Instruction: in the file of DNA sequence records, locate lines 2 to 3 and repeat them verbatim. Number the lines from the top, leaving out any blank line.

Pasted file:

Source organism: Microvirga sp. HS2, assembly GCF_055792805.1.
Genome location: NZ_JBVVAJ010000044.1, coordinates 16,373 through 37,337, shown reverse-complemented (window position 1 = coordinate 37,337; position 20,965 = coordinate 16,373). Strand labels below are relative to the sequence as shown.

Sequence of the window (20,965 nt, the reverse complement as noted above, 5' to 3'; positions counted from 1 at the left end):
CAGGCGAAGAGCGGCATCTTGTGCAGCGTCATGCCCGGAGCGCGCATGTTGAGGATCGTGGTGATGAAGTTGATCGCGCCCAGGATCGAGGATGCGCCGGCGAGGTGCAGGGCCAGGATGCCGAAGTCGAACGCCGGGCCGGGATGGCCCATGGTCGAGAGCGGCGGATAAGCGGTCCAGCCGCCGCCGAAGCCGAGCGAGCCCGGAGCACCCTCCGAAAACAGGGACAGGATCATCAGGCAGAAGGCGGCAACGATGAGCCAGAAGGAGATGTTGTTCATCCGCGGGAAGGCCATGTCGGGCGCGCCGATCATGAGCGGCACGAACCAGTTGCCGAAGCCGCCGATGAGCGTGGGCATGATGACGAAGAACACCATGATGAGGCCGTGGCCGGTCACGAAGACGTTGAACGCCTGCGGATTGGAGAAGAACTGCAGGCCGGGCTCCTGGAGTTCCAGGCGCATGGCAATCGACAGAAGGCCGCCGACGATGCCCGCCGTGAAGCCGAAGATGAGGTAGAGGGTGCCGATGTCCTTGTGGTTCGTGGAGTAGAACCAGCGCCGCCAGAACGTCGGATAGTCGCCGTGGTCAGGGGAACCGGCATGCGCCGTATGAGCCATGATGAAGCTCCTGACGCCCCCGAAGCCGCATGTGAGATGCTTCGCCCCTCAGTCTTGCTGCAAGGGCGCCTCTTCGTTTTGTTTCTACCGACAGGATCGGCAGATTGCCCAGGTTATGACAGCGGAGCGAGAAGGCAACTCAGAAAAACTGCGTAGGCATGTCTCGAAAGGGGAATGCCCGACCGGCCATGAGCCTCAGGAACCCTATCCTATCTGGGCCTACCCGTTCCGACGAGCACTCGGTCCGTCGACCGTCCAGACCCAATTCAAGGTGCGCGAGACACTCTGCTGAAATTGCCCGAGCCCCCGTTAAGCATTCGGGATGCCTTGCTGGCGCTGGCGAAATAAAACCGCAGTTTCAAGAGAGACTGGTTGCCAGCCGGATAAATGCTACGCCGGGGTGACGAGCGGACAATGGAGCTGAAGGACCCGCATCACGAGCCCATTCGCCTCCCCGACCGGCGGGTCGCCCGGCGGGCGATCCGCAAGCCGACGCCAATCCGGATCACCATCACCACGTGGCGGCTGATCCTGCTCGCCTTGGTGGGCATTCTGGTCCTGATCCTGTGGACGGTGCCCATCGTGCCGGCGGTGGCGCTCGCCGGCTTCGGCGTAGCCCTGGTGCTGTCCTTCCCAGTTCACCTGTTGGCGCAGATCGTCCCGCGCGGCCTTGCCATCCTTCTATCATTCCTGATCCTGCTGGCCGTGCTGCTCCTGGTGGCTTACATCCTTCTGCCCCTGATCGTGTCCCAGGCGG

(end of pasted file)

Genome location: NZ_JBVVAJ010000044.1, coordinates 16,373 through 37,337, shown reverse-complemented (window position 1 = coordinate 37,337; position 20,965 = coordinate 16,373). Strand labels below are relative to the sequence as shown.

Sequence of the window (20,965 nt, the reverse complement as noted above, 5' to 3'; positions counted from 1 at the left end):